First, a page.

Tarsal Tunnel Syndrome

Tarsal tunnel syndrome is like carpal tunnel syndrome of the hand.  It is an entrapment of the main nerve into the foot and causes numbness and tingling to the bottoms of the feet.

The area in the foot that is located between bones and fibrous tissue is known as the tarsal tunnel. There are several nerves, arteries, veins, and tendons that lie inside this portion of the foot. If these nerves should be compressed, inflammation may occur and may be indicative of a condition that is referred to as tarsal tunnel syndrome. This uncomfortable ailment may be the result of different forms of arthritis, tumors that may be benign, or from a possible fracture. Additionally, medical conditions including flat feet or specific foot deformities can cause narrowing of this “tunnel” and may precede the onset of this condition. Patients will typically be aware of noticeable symptoms that may include numbness or tingling over the sole of the foot, in addition to pain and a burning sensation. If you feel you may have tarsal tunnel syndrome, it is advised to consult with a podiatrist who can perform a proper diagnosis and discuss correct treatment options.

Tarsal tunnel syndrome can be very uncomfortable to live with. If you are experiencing tarsal tunnel syndrome, contact Dr. John Hoy of Seattle Foot and Ankle Center. Our doctor can provide the care you need to keep you pain-free and on your feet.

Tarsal Tunnel Syndrome

Tarsal tunnel syndrome, which can also be called tibial nerve dysfunction, is an uncommon condition of misfiring peripheral nerves in the foot. The tibial nerve is the peripheral nerve in the leg responsible for sensation and movement of the foot and calf muscles. In tarsal tunnel syndrome, the tibial nerve is damaged, causing problems with movement and feeling in the foot of the affected leg.

Common Cause of Tarsal Tunnel Syndrome

Involves pressure or an injury, direct pressure on the tibial nerve for an extended period of time, sometimes caused by other body structures close by or near the knee.
Diseases that damage nerves, including diabetes, may cause tarsal tunnel syndrome.
At times, tarsal tunnel syndrome can appear without an obvious cause in some cases.

The Effects of Tarsal Tunnel Syndrome

Different sensations, an afflicted person may experience pain, tingling, burning or other unusual sensations in the foot of the affected leg.
The foot muscles, toes and ankle become weaker, and curling your toes or flexing your foot can become difficult.
If condition worsens, infections and ulcers may develop on the foot that is experiencing the syndrome.
A physical exam of the leg can help identify the presence of tarsal tunnel syndrome. Medical tests, such as a nerve biopsy, are also used to diagnose the condition. Patients may receive physical therapy and prescriptive medication. In extreme cases, some may require surgery.

If you have any questions please feel free to contact our office located in Seattle, WA. We offer the newest diagnostic and treatment technologies for all your foot and ankle needs.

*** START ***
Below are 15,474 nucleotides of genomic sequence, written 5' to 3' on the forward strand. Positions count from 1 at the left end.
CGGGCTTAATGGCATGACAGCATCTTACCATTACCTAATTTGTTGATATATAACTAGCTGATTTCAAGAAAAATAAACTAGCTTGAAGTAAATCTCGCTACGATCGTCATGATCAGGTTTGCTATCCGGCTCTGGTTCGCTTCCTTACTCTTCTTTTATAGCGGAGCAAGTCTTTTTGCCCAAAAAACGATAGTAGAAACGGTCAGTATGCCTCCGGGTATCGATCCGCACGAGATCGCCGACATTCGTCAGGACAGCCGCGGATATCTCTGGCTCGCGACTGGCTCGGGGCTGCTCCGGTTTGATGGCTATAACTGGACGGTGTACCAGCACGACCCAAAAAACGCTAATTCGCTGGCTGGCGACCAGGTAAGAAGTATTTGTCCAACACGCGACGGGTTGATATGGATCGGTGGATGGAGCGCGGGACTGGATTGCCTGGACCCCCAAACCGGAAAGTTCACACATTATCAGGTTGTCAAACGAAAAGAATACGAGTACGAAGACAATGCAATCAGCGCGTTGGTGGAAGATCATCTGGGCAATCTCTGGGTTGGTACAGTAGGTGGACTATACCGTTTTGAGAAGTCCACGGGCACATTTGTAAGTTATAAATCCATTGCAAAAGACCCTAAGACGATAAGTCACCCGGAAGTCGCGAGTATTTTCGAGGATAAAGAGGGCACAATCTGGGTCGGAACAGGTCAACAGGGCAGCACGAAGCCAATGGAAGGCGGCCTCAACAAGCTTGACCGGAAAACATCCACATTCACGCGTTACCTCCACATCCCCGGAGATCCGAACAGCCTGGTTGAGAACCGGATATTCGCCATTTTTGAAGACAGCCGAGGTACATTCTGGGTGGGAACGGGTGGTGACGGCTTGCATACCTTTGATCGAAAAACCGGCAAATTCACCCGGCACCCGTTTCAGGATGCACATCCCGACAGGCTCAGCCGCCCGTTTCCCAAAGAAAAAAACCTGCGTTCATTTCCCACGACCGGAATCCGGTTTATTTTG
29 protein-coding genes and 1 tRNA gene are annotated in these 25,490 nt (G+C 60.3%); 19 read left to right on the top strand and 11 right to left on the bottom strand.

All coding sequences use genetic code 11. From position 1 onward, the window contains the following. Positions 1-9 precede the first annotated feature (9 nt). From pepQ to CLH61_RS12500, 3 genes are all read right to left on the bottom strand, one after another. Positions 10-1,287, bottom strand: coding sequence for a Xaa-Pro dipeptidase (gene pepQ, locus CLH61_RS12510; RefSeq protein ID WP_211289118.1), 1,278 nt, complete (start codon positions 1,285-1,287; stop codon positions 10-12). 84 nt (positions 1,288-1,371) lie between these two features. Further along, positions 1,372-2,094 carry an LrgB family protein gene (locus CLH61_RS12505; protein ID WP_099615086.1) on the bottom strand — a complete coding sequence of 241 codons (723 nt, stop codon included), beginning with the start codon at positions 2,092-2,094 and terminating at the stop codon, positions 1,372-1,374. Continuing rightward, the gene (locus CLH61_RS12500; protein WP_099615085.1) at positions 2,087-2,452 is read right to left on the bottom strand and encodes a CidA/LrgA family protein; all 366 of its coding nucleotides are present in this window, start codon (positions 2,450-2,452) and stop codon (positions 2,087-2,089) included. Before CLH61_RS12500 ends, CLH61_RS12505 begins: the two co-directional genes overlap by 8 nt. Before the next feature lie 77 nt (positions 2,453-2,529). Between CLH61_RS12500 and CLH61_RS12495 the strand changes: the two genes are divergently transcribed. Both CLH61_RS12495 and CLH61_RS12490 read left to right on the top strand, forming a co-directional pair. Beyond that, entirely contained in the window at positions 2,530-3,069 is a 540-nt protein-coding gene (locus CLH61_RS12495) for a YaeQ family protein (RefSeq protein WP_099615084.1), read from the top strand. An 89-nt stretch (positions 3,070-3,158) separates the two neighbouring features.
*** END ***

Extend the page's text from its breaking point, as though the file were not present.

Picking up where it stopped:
Tarsal Tunnel Syndrome

Tarsal tunnel syndrome is a condition in which there is a compression of the posterior tibial nerve. The posterior tibial nerve runs along the inside of the ankle into the foot. Tarsal tunnel syndrome is named for the tarsal tunnel, which is a thin space along the inside of the ankle beside the ankle bones. This space contains various nerves, arteries, and tendons, and includes the posterior tibial nerve. The tibial nerve is the peripheral nerve in the leg responsible for sensation and movement of the foot and calf muscles. In tarsal tunnel syndrome the tibial nerve is compressed, causing tingling or burning, numbness, and pain.

Common causes of tarsal tunnel syndrome involve pressure or an injury. Injuries that produce inflammation and swelling in or around the tunnel may place pressure on the posterior tibial nerve. Direct pressure on the tibial nerve for an extended period of time, sometimes caused by other body structures close by or trauma to the tibial nerve, can result in tarsal tunnel syndrome. Diseases that damage nerves, such as diabetes or arthritis, may cause tarsal tunnel syndrome. Those with flat feet are at risk for developing the condition, as the extra pressure and strain placed on the foot may compress the posterior tibial nerve.

Feeling different sensations in the foot at different times is a common symptom of tarsal tunnel syndrome. An afflicted person may experience pain, tingling, burning or other unusual sensations in the foot of the affected leg. Symptoms are primarily felt on bottom of the foot and/or the inside of the ankle. Symptoms can appear suddenly and may occur due to overuse of the foot.

To diagnose tarsal tunnel syndrome, your podiatrist may examine the foot and tap the posterior tibial nerve to see if symptoms surface. He or she may also order an MRI to determine if a mass is present.

Treating tarsal tunnel syndrome will depend on the decision of your podiatrist. Multiple options are available, however, and can include rest, ice, immobilization, oral medications such as anti-inflammatory drugs (NSAIDS), physical therapy, injection therapy, orthotics, supportive shoes, braces, and surgery.